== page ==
Thursday, February 27, 2014

Max & Mark 5

Today there was no new technical input  (other than correction) – it wasn’t necessary. It was time to ski, time to put to use the new skills and let them grow in their appropriate environment; Off Piste, Slalom, Moguls and Steeps (including steep off piste).


Slalom Max 33.07, Mark 41.11

We had to devise a “Russell” points system to see who might end up taking the day’s Russell award. We decided on 1 point for a snowplough or a bad decision and points for each person knocked over from a crash – excepting snowboarders who counted as negative points. Negative points could also be won through exceptionally good results or clever decisions. Mark blew it when he fell off the button lift at the slalom and then skied down through both race courses and through the finish line triggering the timer! He was so upset at becoming the day’s Russell that he had to be given a special one off dispensation.

The day included airbag jumping – which was hard to get Mark away from once he got started. We managed some steep and deep off piste on which neither of the boys fell over. Later on we descended one rocky gully which needed a rope to climb down at one point and then finished with the hardest black run in Val d’Isère – the Epaule du Charvet. Which was skied well by both the boys.




Landing on his feet…



Piste perdu…

The boys are on the ridge at the bottom right…

This is a bone eating vulture – not an eagle – you can tell by the shape of the tail…

Wednesday, February 26, 2014

Max & Mark 4

Today the entire focus was on sorting out Max. Yesterday every attempt to correct his stance actually made it significantly worse so it was a very strange situation. I brought along two pairs of 3m carving turn radius snow skates – for Max and myself. The shops don’t hire out such equipment nowadays which is a real shame because they are fantastic learning tools.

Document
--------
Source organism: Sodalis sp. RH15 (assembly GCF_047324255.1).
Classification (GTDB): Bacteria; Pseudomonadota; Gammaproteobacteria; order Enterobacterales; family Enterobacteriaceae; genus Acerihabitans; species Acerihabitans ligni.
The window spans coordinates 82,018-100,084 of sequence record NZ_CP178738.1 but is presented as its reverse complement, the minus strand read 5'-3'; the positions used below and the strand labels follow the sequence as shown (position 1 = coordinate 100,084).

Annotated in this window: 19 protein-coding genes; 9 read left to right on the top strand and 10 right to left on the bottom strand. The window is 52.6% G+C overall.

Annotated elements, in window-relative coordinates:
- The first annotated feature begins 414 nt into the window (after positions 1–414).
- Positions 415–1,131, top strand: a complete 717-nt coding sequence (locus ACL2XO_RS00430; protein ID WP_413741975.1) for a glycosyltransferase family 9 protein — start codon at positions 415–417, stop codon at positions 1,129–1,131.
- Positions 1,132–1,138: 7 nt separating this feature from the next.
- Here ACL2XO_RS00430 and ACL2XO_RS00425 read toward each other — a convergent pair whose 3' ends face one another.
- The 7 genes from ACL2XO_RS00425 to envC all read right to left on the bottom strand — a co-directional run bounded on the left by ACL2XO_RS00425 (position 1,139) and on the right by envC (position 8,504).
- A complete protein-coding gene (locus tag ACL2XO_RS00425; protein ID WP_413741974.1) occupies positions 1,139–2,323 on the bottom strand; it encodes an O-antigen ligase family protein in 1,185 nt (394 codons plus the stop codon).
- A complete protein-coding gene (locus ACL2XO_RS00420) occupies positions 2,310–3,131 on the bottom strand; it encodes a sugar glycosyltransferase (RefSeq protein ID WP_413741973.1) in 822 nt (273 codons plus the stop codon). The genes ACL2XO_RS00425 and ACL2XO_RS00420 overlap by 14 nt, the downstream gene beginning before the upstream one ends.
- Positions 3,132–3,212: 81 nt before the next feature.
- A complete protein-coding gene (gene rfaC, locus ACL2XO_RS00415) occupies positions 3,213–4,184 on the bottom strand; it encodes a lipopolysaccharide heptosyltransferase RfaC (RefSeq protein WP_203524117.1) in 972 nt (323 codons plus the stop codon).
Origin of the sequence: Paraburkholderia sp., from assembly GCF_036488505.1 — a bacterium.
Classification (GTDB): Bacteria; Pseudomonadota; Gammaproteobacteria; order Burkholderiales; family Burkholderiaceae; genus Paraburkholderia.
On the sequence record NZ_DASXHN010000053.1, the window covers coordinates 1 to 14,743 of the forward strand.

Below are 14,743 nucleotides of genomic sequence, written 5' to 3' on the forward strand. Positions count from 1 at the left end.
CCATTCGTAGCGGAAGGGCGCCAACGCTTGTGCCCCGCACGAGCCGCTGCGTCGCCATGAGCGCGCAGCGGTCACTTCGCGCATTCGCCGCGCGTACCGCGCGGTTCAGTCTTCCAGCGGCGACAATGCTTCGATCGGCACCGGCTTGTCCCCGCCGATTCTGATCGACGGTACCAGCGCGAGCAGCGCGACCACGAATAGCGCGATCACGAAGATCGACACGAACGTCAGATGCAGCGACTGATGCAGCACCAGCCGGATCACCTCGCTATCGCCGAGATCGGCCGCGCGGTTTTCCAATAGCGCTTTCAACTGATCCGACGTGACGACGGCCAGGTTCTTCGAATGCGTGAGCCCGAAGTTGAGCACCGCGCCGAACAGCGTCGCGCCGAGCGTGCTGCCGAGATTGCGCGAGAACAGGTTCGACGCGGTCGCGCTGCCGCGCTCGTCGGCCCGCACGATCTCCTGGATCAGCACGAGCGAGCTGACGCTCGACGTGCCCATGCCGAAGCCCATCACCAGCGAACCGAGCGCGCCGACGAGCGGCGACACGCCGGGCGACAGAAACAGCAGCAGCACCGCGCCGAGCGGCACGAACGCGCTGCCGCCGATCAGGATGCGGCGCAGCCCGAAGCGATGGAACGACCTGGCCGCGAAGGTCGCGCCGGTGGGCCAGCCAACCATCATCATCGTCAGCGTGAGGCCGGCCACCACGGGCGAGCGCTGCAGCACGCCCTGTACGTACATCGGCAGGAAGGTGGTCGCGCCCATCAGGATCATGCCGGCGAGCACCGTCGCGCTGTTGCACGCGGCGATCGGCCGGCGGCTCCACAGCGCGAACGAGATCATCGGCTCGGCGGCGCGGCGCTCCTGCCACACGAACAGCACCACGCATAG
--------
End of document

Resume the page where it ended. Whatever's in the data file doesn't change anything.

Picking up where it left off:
Max’s ingrained movement patterns were so overwhelming that they even managed to dominate the snow skates. We battled for over two hours in a blizzard to try to find a way around this. Sometimes I had to just switch off and ski for a while to simply allow time for alternative ideas to come to mind. I would raise my inside arm in a turn and Max would set off raising his outside arm – so as to maintain his problem rather than correct it. I would push my bottom into a turn he would push his out.  This went on for hours with every exercise I could think off. I even had him physically push up hard against me, leaning into me with all of his weight on his outside leg – then I would move him forwards to slide and let his ski carve an extremely tight turn against me – but he would just fall off the leg and onto the inside one as soon as the turn began. All he had to to was to stand strongly on that one leg (as in skating) and let the turn progress but it just wasn’t happening. Meanwhile we were battered by the wind and snow and both feeling very frustrated.